The earliest synthesizers made were not made in a self contained unit like the modern day synthesizer is. Each unit, instead, was self-contained in an individual box (a module, hence the term "modular"). Units were available that both created a signal (VCOs, noise generators) and processed a signal (VCF, VCA, etc.). These modules were mounted in large racks and connected to each other with 1/4" cables. Because you patched together connections with these cables, a particular sound was called a "patch"... and the name has stuck with us to this very day.
These modular synthesizers were usually very big, sometimes taking up entire rooms. Compared to the portable keyboard, a modular synthesizer seems like a burden... until you realize that with a modular synthesizer, you are not restricted to one particular path. Modular synthesizers have the greatest freedom in terms of composing patches, and for this reason they are still used in the studios of film composers and studios that require the ability to make new sounds.
The Buchla and Moog modular synthesizers were the earliest to enter the commercial marketplace; although the Buchla technically was the first, the Moog remains the most famous, for two reasons. The first is that the Moog synthesizer got noticed through the enormously popular release of "Switched On Bach" by Wendy Carlos. The second is that the Moog modular synthesizer defined the standard which all analogs use to this very day: All functions of the synthesizer are controlled by a control voltage (CV) of one volt per octave.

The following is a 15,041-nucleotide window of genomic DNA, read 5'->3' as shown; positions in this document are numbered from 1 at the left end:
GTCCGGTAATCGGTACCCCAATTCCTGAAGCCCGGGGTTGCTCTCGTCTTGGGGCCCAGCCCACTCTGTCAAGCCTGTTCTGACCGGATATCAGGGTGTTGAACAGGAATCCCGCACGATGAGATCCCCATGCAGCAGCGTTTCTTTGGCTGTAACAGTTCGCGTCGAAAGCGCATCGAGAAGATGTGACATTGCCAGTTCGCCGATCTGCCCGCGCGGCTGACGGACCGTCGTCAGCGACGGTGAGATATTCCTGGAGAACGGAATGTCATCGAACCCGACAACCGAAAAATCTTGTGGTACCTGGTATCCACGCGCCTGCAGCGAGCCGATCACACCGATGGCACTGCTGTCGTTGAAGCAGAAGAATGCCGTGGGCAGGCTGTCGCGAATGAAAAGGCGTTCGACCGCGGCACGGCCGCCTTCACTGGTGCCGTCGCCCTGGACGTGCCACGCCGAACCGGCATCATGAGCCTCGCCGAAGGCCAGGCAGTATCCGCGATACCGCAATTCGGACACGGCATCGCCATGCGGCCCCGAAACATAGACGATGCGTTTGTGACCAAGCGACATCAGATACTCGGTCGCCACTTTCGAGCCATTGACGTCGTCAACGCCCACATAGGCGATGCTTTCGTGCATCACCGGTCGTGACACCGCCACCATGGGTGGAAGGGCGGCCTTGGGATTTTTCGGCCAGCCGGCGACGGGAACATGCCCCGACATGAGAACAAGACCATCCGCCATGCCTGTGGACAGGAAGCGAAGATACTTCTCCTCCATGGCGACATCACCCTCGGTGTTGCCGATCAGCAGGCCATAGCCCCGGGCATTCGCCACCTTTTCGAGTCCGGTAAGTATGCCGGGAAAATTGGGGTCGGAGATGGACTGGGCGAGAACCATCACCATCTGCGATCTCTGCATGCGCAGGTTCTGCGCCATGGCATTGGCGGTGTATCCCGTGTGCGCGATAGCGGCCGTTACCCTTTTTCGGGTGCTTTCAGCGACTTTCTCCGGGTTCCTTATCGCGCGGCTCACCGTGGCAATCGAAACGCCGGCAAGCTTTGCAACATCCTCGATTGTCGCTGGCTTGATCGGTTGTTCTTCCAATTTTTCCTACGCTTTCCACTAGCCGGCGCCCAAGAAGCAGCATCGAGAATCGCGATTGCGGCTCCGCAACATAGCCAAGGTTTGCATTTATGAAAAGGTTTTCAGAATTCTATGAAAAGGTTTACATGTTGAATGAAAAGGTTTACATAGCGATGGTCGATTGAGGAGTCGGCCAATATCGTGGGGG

Nowadays, a new type of modular synthesizer is emerging: A virtual modular synthesizer. This modular synthesizer allows you to create the sound on a computer, using virtual "patch cords" and "modules" that synthesizer a very similar sound to a modular, without all of the bulk and cables.